The snow is piled up to the floorboard of my car and there are forecasts of sub-zero temperatures.
The list of high school basketball games being postponed every day reads like a departure screen at O'Hare Airport when fog sets in.
Has anyone seen Al Gore lately? Maybe he's burning that Nobel Peace Price he was awarded for his movie on global warming - "An Inconvenient Truth" - to warm his hands.
Being he doesn't have much to do these days other than figuring out his carbon footprint - which is undoubtedly large - Gore might want to spend time re-scheduling area basketball games that have been postponed because of our winter wonderland. Global cooling has set up shop, and it's playing havoc with high school teams that are at the midpoint of the season and looking ahead to their stretch runs.
I can't remember a basketball season that's been hit harder by winter's wrath than what we're seeing now. This is the time of the season when conference races heat up in a dash to the tournament drawings. Fans should be wondering if the Windham Bombers will continue their dominance of the area Division IV district, while hoping that the Warren G. Harding Raiders don't run into a grumpy officiating crew in the Division I regional.
Instead, coaches and players are looking ahead to a late-season scheduling mess that could include more makeup games than games that are regularly scheduled.
It can't all be blamed on the weather. It is January, after all. Snow falls, temperatures fall and sometimes I fall on my rear end walking to my car on the way to cover a game in the depths of winter.
Why schools close and winter sports events are put on hold so much because of weather kids once enjoyed playing in is confusing. I know rules are set in place that are designed with comfort and safety for all involved, but this is getting out of hand.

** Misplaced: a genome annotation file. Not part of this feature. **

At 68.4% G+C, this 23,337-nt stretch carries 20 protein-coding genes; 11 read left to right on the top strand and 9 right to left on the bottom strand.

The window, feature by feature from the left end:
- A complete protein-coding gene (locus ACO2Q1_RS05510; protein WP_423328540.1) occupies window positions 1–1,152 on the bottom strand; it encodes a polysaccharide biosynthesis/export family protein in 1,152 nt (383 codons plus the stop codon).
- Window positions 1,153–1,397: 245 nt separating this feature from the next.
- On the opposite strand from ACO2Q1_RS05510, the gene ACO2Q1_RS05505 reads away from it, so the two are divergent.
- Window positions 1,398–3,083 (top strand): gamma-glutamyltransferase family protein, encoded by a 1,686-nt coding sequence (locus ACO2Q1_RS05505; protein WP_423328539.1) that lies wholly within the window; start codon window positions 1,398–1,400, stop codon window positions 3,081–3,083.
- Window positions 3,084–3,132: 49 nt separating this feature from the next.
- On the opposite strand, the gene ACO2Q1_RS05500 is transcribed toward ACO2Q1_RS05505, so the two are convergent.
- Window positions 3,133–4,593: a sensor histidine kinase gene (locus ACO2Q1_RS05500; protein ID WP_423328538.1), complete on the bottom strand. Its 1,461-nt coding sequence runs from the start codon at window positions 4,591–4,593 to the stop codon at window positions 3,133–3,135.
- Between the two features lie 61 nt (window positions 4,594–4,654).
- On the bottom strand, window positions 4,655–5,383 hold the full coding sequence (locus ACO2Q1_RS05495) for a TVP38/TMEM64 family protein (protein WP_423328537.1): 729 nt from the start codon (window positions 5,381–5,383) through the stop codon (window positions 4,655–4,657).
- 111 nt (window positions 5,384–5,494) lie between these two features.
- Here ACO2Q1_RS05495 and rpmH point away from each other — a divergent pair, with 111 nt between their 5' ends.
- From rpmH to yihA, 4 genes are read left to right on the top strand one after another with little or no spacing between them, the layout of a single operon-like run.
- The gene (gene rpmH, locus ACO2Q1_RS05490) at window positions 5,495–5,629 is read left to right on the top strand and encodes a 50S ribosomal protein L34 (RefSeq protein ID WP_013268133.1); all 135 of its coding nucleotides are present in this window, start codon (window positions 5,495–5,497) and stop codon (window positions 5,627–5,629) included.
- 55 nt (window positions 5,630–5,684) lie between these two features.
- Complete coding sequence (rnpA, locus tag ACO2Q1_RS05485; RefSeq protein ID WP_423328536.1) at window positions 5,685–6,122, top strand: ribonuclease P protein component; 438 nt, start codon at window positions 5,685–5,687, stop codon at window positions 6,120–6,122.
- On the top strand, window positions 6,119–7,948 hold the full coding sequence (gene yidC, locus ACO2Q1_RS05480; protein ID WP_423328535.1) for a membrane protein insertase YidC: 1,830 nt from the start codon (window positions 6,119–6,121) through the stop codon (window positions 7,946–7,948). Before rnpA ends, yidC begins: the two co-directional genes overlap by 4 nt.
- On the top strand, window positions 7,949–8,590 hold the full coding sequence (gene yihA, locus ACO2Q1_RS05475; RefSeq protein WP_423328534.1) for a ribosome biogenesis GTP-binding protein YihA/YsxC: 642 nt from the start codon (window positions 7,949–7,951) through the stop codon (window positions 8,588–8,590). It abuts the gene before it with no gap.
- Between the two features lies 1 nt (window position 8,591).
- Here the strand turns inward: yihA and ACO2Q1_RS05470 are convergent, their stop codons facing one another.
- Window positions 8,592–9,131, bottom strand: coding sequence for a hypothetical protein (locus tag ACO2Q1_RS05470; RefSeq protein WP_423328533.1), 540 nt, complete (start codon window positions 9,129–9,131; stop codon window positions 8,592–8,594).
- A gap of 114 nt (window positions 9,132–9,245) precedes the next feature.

I might be coming off as a relative of previous generations that talked about walking a mile to school in waist-deep snow, but I don't think schools closed because of bad weather when I was a kid nearly as much as occurs today.
My school years ran from the late 1950s through 1971, the latter year being three years before "Time" magazine ran a cover story on the dangers of global cooling and the beginning of the next "Ice Age." If it was that cold back then, why did schools rarely shut their doors, and why did I join my buddies in playing outdoor basketball in January and February?
Uh ... maybe because school systems didn't cower to the whims of Mother Nature. As long as mom could get you out of bed and on the way to school, reading and writing took place during the day and basketball games were played at night.
School administrators now undoubtedly have to worry about having enough salt on the sidewalks to avoid a lawsuit in the event that someone falls. Other factors are the high costs of heating and the concern for those who have to walk from their cars to the gymnasiums.
Still, it's getting a bit old reading the list of postponements because of weather conditions. Buckets full of snow I can understand. As for the cold temperatures, just deal with it.
The Time magazine story 35 years ago stated that climate experts were in unison in reporting that the average temperature had decreased steadily in the previous three decades. They added that there were no signs of a reversal.
From what we're seeing this year, they were right, yet Gore tells us we're wrong.
It's enough to make you hot under the collar.